Interactive Investor

Optimism towards UK improves, but pros are not piling in

The out-of-favour UK market is showing signs of recovery, but international investors are still shunning it.

15th May 2024 11:07

by Sam Benstead from interactive investor

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Professional investors became marginally more positive on the UK compared with April, but still have a significant underweight to domestic assets. 

Bank of America’s monthly fund manager survey found that allocations to UK shares rose slightly to hit their smallest underweight positions since March 2023. Investors have been consistently underweight UK shares since July 2021, according to the survey. The pros are now 14% underweight UK shares.  

This comes as UK equities register a strong six months of gains, with the FTSE All-Share index rising 16%, including dividends. In addition, the FTSE 100 index hit a record high last week, surpassing 8,300 points.  

Takeover activity is also picking up, which shows that companies are taking advantage of undervalued UK shares, with Anglo American rejecting a bid from BHP last week.  

Jupiter Asset Management UK equity income investors Adrian Gosden and Chris Morrison say that the UK market has rarely been cheaper, with low share prices contributing to higher dividend yields.  

They say BP is the cheapest it has been versus its own history, as is Barclays, and that the FTSE 250 taken as a whole has never been cheaper.   

Companies have been stepping up and buying back their own shares in an attempt to increase their appeal. Richard Hunter, head of markets at interactive investor, explains: “Companies repurchase their own stock, which means there are fewer shares in circulation. This should immediately improve the earnings per share (EPS) number as earnings are divided by fewer shares. 

“All things being equal, this should also lower the price/earnings (PE) ratio, which is a key metric for potential investors. The stock therefore becomes ‘cheaper’ and is likely to lure more investors.” 

Buybacks in the FTSE 100, Morrison says, were running at around £10-£20 billion a year, but then jumped to £60 billion in 2022, were around £50 billion last year, and are forecast to be higher this year. At £50 billion in buybacks, that is 2.5% of the FTSE 100 market cap.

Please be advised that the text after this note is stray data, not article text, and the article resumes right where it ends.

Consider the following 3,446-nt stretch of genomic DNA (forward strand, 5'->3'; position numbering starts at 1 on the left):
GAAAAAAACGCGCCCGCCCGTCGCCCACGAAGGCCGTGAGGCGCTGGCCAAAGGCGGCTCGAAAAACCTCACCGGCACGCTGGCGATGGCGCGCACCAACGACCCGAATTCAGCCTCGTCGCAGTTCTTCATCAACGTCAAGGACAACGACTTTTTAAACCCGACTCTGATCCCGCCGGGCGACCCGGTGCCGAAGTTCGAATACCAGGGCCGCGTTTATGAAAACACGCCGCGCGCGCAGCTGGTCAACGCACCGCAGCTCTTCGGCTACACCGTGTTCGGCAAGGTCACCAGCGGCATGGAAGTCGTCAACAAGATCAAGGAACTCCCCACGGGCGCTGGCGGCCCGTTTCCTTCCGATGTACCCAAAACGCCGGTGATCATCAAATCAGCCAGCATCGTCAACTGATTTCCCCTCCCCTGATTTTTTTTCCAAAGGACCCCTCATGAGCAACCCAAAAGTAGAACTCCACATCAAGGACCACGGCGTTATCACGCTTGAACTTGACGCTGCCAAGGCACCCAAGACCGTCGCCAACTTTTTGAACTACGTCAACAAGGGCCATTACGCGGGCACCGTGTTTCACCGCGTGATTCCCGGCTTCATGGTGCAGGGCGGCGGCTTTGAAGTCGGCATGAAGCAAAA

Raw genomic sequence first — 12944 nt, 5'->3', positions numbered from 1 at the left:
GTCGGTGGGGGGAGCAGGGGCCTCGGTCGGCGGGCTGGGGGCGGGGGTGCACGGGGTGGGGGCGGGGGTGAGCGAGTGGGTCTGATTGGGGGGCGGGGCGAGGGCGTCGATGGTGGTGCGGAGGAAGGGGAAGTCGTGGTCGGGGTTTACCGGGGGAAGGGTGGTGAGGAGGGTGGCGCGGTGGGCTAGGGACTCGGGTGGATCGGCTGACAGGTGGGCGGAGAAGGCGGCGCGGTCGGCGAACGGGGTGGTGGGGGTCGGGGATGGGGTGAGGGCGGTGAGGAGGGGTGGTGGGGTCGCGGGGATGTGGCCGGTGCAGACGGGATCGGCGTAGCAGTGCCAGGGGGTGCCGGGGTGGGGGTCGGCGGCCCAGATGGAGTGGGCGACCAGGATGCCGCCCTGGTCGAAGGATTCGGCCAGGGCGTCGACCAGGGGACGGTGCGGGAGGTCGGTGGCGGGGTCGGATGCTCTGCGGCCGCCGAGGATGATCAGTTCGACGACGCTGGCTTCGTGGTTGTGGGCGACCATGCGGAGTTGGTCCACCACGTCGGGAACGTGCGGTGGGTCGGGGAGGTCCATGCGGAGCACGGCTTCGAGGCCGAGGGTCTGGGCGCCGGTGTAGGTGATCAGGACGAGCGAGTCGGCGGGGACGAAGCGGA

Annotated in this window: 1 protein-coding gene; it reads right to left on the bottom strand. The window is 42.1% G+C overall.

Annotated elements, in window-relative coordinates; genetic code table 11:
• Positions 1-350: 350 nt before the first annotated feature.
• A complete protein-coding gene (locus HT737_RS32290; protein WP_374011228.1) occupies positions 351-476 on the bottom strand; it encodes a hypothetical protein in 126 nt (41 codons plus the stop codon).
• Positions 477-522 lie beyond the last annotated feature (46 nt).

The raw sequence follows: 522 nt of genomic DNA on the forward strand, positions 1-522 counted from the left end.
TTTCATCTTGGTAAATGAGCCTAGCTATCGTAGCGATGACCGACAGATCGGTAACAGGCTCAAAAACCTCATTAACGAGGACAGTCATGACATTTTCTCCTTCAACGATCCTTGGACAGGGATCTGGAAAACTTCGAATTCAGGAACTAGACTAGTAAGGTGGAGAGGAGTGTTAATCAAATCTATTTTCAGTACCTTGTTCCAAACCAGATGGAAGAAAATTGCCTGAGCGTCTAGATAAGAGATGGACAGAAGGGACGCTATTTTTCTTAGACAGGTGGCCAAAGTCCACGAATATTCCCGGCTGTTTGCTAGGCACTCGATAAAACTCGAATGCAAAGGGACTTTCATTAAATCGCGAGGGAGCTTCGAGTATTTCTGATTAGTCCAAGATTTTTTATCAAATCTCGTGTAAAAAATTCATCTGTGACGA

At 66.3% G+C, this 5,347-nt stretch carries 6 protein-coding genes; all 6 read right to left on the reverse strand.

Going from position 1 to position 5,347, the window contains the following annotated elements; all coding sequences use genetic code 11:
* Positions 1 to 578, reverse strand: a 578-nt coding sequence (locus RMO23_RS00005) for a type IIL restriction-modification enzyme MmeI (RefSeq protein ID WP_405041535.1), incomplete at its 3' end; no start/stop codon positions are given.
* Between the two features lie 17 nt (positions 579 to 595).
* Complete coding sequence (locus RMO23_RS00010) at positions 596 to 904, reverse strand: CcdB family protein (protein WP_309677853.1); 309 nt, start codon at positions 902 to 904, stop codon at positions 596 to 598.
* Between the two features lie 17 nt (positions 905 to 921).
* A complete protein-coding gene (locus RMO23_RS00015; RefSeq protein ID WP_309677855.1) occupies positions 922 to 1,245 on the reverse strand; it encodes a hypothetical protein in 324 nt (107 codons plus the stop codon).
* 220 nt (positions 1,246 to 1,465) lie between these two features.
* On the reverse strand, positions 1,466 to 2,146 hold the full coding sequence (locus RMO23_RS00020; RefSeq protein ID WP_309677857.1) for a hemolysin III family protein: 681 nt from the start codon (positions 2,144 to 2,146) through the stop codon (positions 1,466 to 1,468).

The survey showed that investor optimism improved across the board, with Bank of America finding that fund managers are their most bullish since November 2021, driven by expectations for interest rate cuts.  

Cash levels fell to a three-year low of 4%, with stock market allocations reaching their highest level since January 2022.  

Bank of America says that sentiment is not at "close-eyes-and-sell" levels, but riskier assets are vulnerable if more evidence of stagflation (inflation up, growth down) appears.  

The most-crowded trade was still the Magnificent Seven group of leading American technology shares, while Japanese shares were also popular.  

Investors are the most overweight healthcare and tech, and the most underweight utilities and consumer discretionary stocks.  

These articles are provided for information purposes only.  Occasionally, an opinion about whether to buy or sell a specific investment may be provided by third parties.  The content is not intended to be a personal recommendation to buy or sell any financial instrument or product, or to adopt any investment strategy as it is not provided based on an assessment of your investing knowledge and experience, your financial situation or your investment objectives. The value of your investments, and the income derived from them, may go down as well as up. You may not get back all the money that you invest. The investments referred to in this article may not be suitable for all investors, and if in doubt, an investor should seek advice from a qualified investment adviser.

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